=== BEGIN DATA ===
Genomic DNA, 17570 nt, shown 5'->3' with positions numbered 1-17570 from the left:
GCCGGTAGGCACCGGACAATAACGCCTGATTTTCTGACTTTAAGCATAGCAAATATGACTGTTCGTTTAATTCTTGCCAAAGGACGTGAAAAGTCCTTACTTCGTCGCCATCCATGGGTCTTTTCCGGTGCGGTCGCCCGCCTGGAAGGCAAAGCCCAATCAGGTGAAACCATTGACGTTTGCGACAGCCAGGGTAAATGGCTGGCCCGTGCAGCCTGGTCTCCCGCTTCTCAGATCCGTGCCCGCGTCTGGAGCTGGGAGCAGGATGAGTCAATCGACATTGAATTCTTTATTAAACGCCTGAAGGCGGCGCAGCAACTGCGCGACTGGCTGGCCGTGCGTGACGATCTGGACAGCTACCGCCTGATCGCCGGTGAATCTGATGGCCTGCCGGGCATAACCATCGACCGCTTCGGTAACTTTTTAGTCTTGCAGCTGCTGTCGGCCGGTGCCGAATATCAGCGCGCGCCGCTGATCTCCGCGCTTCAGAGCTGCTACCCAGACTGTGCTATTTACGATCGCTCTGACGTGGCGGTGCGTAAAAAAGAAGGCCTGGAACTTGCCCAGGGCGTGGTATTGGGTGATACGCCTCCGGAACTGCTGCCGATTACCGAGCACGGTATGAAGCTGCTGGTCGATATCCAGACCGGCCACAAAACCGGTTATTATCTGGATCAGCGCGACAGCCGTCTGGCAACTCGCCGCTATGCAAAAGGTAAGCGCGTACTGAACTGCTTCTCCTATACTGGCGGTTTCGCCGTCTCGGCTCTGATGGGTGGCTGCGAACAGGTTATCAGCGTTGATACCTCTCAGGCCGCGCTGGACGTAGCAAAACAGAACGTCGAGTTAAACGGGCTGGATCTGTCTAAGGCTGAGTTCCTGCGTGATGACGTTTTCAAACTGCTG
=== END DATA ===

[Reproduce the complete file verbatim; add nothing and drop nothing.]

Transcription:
Genomic DNA, 17570 nt, shown 5'->3' with positions numbered 1-17570 from the left:
GCCGGTAGGCACCGGACAATAACGCCTGATTTTCTGACTTTAAGCATAGCAAATATGACTGTTCGTTTAATTCTTGCCAAAGGACGTGAAAAGTCCTTACTTCGTCGCCATCCATGGGTCTTTTCCGGTGCGGTCGCCCGCCTGGAAGGCAAAGCCCAATCAGGTGAAACCATTGACGTTTGCGACAGCCAGGGTAAATGGCTGGCCCGTGCAGCCTGGTCTCCCGCTTCTCAGATCCGTGCCCGCGTCTGGAGCTGGGAGCAGGATGAGTCAATCGACATTGAATTCTTTATTAAACGCCTGAAGGCGGCGCAGCAACTGCGCGACTGGCTGGCCGTGCGTGACGATCTGGACAGCTACCGCCTGATCGCCGGTGAATCTGATGGCCTGCCGGGCATAACCATCGACCGCTTCGGTAACTTTTTAGTCTTGCAGCTGCTGTCGGCCGGTGCCGAATATCAGCGCGCGCCGCTGATCTCCGCGCTTCAGAGCTGCTACCCAGACTGTGCTATTTACGATCGCTCTGACGTGGCGGTGCGTAAAAAAGAAGGCCTGGAACTTGCCCAGGGCGTGGTATTGGGTGATACGCCTCCGGAACTGCTGCCGATTACCGAGCACGGTATGAAGCTGCTGGTCGATATCCAGACCGGCCACAAAACCGGTTATTATCTGGATCAGCGCGACAGCCGTCTGGCAACTCGCCGCTATGCAAAAGGTAAGCGCGTACTGAACTGCTTCTCCTATACTGGCGGTTTCGCCGTCTCGGCTCTGATGGGTGGCTGCGAACAGGTTATCAGCGTTGATACCTCTCAGGCCGCGCTGGACGTAGCAAAACAGAACGTCGAGTTAAACGGGCTGGATCTGTCTAAGGCTGAGTTCCTGCGTGATGACGTTTTCAAACTGCTG